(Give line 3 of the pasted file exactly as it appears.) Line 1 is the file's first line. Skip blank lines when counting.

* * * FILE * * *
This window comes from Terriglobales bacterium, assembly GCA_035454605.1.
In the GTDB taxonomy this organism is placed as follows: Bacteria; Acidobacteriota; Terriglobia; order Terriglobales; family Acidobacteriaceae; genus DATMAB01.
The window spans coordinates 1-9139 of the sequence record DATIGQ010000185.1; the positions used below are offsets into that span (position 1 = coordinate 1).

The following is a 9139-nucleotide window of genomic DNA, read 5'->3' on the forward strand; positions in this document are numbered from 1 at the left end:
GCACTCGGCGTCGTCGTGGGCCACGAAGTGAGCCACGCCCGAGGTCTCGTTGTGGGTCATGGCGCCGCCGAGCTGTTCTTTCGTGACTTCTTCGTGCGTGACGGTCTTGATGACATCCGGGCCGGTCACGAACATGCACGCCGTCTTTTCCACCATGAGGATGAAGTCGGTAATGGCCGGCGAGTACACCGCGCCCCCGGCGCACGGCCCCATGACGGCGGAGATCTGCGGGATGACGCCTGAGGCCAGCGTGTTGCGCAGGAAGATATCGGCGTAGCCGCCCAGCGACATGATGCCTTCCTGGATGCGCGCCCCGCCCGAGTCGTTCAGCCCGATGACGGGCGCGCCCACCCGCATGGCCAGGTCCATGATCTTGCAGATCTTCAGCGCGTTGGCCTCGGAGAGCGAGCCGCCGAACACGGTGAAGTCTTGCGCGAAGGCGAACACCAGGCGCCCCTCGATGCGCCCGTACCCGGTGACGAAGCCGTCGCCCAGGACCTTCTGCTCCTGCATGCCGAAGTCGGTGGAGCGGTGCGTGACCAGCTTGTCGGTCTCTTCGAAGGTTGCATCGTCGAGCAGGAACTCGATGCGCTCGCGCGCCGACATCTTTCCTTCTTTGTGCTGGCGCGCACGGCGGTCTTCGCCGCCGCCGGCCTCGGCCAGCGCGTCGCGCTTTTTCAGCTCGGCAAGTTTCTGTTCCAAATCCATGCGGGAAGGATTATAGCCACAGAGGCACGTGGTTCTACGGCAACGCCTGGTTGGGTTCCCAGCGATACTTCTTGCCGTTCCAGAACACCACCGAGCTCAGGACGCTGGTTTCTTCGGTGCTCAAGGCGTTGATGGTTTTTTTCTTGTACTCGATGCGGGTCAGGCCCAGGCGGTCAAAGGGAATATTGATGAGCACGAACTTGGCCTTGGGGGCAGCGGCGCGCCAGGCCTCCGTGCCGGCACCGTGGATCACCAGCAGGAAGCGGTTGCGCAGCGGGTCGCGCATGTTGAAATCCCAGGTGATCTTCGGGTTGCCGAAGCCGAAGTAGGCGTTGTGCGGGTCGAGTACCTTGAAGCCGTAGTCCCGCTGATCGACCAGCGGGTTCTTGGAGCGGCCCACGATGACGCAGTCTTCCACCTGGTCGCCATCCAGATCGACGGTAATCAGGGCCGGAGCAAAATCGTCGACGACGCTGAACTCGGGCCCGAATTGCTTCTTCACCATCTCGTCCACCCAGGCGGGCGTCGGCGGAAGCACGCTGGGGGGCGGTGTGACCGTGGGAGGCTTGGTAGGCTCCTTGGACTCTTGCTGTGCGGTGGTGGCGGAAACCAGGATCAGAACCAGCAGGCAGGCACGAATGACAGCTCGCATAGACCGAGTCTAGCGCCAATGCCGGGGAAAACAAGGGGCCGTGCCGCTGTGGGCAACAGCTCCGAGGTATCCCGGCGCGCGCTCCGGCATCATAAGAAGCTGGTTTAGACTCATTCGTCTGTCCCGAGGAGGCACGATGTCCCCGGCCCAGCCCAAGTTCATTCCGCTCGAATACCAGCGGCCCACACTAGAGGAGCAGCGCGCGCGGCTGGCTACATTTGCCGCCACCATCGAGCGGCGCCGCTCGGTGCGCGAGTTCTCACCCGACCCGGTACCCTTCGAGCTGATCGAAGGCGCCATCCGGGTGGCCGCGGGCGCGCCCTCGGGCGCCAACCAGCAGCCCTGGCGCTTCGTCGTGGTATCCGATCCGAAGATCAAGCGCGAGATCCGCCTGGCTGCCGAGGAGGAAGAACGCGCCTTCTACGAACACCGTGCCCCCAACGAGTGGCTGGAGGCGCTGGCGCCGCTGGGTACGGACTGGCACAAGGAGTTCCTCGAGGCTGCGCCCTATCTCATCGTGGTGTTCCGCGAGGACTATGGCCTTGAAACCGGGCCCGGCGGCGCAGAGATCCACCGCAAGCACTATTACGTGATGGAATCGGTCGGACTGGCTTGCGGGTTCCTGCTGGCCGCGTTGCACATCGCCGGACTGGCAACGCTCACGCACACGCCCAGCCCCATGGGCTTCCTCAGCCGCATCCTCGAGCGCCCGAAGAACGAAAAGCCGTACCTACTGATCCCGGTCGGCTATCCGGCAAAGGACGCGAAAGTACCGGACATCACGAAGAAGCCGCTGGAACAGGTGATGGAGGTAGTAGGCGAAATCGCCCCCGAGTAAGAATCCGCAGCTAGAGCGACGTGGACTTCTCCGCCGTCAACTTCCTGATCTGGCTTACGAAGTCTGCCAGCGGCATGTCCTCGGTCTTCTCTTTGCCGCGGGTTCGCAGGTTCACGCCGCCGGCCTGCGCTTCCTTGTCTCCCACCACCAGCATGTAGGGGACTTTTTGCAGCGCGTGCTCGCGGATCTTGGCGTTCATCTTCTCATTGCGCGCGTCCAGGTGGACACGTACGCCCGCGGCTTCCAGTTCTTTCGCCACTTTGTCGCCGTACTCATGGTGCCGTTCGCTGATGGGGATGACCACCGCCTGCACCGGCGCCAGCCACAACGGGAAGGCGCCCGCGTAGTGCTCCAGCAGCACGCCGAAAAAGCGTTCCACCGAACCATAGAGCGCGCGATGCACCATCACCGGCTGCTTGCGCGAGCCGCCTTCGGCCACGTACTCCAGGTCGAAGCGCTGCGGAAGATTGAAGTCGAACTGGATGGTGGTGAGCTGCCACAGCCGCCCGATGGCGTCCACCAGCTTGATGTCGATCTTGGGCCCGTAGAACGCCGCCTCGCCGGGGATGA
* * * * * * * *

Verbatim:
The window spans coordinates 1-9139 of the sequence record DATIGQ010000185.1; the positions used below are offsets into that span (position 1 = coordinate 1).